THE Pan American Health Organization (PAHO) says disruptions to maternal and newborn care have worsened in this second year of the novel coronavirus pandemic, and is imploring pregnant and breastfeeding women to get vaccinated against COVID-19.
More than 270,000 pregnant women have fallen ill with COVID-19 in the Americas and more than one per cent of them have died from the virus, PAHO said Wednesday
At its weekly virtual media briefing, head of the organisation, Dr Carissa F Etienne, said the pandemic threatens to wipe away 20 years of hard-fought gains in the reduction of maternal deaths in the Caribbean and Latin America.PAHO has therefore recommended that all pregnant women receive the COVID-19 vaccine after their first trimester, as well as those who are breastfeeding.
“We know that if pregnant women become infected they have a higher risk of developing serious COVID symptoms, and more frequently require ventilation and intensive care, as compared to women who aren’t pregnant. They also have a higher chance of delivering their baby early or prematurely. Yet the pandemic had a significant impact on the availability of pre-natal care and other essential services,” said Dr Etienne.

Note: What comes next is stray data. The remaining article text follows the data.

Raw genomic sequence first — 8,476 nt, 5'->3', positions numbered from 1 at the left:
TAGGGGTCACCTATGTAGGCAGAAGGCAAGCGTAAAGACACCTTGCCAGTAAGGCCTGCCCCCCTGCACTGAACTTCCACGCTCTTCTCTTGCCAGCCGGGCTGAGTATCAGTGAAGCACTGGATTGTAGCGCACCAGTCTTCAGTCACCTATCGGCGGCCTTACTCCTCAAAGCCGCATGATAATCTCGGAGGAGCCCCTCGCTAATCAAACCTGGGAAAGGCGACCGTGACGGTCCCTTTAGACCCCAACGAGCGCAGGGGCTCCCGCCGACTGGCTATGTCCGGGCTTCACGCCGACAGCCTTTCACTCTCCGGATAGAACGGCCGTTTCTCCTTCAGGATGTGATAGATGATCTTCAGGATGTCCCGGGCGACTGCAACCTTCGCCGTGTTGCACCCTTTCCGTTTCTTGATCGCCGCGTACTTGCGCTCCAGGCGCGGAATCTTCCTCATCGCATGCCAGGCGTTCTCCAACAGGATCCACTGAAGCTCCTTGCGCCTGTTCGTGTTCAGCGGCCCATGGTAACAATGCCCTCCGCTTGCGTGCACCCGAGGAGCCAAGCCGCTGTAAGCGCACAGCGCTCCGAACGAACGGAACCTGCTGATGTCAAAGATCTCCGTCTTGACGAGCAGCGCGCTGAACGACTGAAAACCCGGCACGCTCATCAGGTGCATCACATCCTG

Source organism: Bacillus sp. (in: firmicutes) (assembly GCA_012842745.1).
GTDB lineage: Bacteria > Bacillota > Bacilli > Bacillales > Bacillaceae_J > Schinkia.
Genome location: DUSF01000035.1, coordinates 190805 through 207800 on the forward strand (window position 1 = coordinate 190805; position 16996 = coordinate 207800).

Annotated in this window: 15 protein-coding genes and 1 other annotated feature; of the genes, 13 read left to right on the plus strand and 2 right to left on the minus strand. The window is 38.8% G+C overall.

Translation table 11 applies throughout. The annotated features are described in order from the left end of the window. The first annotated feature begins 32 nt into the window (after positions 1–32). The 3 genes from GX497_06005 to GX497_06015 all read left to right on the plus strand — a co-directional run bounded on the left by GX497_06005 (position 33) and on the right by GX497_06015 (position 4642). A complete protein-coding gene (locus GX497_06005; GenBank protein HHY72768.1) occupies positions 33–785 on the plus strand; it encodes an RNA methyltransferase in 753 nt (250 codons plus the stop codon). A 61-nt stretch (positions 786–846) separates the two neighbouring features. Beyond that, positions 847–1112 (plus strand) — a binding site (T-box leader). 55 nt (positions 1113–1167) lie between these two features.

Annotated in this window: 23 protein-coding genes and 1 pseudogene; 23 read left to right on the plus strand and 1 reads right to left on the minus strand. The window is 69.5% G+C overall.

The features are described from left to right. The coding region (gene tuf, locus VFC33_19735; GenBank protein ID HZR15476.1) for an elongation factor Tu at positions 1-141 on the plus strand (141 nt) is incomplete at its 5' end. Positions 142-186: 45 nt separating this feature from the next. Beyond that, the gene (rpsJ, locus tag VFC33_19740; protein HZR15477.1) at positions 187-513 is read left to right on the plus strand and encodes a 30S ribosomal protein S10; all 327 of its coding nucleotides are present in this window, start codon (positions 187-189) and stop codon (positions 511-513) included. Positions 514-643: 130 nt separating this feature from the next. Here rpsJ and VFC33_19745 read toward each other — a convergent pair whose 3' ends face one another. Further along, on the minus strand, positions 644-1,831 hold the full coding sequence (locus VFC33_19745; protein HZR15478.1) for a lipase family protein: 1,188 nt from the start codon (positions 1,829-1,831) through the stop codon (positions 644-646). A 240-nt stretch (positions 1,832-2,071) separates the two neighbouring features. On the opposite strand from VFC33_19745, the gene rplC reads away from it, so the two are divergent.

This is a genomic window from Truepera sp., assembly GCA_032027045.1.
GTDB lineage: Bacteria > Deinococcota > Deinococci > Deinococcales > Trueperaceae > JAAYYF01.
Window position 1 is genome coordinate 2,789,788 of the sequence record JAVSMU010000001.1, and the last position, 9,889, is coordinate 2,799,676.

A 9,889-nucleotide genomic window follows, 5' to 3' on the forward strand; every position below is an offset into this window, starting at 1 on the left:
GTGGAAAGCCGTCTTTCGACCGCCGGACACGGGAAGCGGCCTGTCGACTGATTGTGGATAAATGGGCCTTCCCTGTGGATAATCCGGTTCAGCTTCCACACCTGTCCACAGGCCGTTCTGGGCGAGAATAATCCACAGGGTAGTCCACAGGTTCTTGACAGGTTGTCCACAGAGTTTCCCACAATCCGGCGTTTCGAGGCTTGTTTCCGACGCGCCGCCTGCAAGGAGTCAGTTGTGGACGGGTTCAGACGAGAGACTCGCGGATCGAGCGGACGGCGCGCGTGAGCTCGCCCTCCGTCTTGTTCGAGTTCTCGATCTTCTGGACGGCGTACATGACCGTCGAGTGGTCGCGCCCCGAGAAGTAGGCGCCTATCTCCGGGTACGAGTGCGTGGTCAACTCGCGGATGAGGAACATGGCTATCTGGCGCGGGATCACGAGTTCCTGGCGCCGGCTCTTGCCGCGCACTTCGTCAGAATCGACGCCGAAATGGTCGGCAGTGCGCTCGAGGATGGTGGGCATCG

She said at least 40 per cent the countries in the Americas have reported disruptions to maternal and newborn care with countries like Belize and Guatemala reporting that pregnancy-related care has been disrupted in more than half of their health-care facilities.
“This means that far too many women had trouble getting a doctor’s appointment at a time when care couldn’t be more critical,” Dr Etienne said, pointing out that most countries in the region have already reported more cases and deaths among pregnant women this year than in 2020. Mexico, Argentina, and Brazil together account for half of all COVID deaths among pregnant women in the region, with Mexico and Colombia citing COVID-19 as having become the leading cause of maternal death.
“Nearly all maternal deaths are preventable and these losses are incalculable. Women play a central role in the well-being of their families and communities. And they are critical in helping countries recover and to rebuild from this pandemic. So, each maternal death leaves behind a vacuum for their loved ones and it has a ripple effect in all of society,” Dr Etienne stated.